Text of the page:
This is an interesting article comparing the two. While I don’t see a person having wealth as an obligation to give charitably, I still admire people who do and look down on people who don’t. I’m fairly disappointed that the 67th Richest American in the world hasn’t given back to charities.
That’s not to say a rich individual doesn’t give back to society (almost whether he likes it or not) via:
– All of the people who work for, and get paid by, Apple Computer
– The people making money from the stock which he helps drive up
– All the companies and companies’ employees who exist and profit by making iPod accessories (the entire iPod sub-economy).
– The amount of taxes he pays individually, and Apple pays on a corporate level, plus sales taxes on their products in the various states.
– The actual products they make, which people find enjoyable and willing to purchase because they benefit their lifestyles (computers, software, iPods, music, videos, etc).
All that said, an individual worth $3.3 billion should be giving to charities in my opinion, so I think it’s good that people are writing articles like this to, hopefully, shame him into doing so or reveal to consumers that maybe this guy isn’t worth supporting.
Rumor has it there’s a picture of Marysharon in the current issue of Fortune magazine. It’s the issue that talks about the best companies to work for, and she’s pictured under Microsoft. I haven’t seen the issue yet, but if you have let me know.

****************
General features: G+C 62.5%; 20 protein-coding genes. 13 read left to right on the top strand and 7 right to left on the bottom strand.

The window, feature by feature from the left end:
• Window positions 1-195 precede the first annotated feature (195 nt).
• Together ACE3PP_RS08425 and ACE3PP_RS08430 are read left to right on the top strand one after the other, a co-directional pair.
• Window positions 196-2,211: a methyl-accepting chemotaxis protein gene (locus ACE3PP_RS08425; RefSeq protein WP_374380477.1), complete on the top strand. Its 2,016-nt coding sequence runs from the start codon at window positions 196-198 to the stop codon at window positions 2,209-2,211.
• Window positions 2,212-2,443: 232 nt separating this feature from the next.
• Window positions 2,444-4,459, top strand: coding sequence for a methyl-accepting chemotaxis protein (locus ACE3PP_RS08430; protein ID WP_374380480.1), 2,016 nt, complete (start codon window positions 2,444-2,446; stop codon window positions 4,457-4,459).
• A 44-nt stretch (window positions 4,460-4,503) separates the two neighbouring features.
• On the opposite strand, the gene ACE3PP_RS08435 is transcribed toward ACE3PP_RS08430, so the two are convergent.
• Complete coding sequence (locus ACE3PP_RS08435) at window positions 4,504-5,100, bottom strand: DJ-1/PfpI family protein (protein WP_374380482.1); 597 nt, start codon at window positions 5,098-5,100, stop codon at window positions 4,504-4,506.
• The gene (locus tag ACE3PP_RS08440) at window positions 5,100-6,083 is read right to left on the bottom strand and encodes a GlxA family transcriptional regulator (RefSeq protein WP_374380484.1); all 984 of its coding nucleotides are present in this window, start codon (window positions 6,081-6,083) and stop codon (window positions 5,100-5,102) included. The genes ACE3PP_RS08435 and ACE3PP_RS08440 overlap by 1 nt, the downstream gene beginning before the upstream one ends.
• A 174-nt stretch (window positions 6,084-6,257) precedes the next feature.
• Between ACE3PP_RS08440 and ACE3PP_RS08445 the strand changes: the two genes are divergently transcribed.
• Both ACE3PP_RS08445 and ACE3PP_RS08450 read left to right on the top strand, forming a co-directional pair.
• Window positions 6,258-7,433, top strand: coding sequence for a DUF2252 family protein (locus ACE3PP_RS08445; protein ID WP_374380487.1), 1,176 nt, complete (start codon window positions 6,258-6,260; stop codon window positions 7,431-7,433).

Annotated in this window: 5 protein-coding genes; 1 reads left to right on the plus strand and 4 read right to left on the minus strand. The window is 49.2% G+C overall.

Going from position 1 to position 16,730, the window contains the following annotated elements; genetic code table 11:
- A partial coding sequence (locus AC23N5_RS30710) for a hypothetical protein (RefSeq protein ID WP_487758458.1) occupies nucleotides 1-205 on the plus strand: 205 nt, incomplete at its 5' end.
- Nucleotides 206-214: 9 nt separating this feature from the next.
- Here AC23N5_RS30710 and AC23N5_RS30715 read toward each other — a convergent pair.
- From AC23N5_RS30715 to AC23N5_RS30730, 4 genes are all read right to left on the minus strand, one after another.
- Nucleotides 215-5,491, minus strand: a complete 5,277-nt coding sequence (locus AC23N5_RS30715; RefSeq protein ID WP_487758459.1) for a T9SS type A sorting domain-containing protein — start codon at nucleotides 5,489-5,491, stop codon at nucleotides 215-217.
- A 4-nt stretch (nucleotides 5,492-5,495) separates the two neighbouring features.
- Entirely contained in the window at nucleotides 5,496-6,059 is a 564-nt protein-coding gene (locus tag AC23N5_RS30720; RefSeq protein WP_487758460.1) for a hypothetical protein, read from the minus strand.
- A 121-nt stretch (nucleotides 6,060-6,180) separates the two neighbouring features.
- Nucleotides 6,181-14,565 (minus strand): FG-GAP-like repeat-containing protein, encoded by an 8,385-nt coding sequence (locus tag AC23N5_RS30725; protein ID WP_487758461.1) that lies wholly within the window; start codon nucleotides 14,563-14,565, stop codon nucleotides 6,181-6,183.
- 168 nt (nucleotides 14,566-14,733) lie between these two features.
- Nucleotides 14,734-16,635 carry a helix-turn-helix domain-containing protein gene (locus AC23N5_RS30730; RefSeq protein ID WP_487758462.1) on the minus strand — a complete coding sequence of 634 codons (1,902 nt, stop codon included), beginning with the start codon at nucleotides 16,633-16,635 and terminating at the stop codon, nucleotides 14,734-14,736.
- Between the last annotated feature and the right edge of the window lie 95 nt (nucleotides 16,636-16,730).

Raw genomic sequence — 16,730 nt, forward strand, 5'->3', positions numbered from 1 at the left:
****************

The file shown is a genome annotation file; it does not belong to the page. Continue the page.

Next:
The lawsuit against Google is all over the news today. I don’t feel like I really understand what’s going on. First, I was trying to figure out exactly what information the government wants. Most of the news articles are vague on this except this Reuters one which says:
a subpoena issued last year for one million random Web addresses from Google’s databases as well as records of all searches entered on Google during any one-week period.
Even still, that’s not very specific. All search terms? All search results? IP Addresses? I have no idea. I understand the whole purpose of this is supposedly pornography-related as part of the Child Online Protection Act but it is totally unclear what good this information is. There’s a lot of free data about where people surf at Alexa.com and Google has some public information with their Zeitgeist summaries. I imagine that’s not good enough for what the government is looking to do, but then again I have no idea what the government is looking to do. I don’t understand why anything about this would be top secret unless it actually has something to do with some terrorist/national security hunt, but that’s not what they’re saying.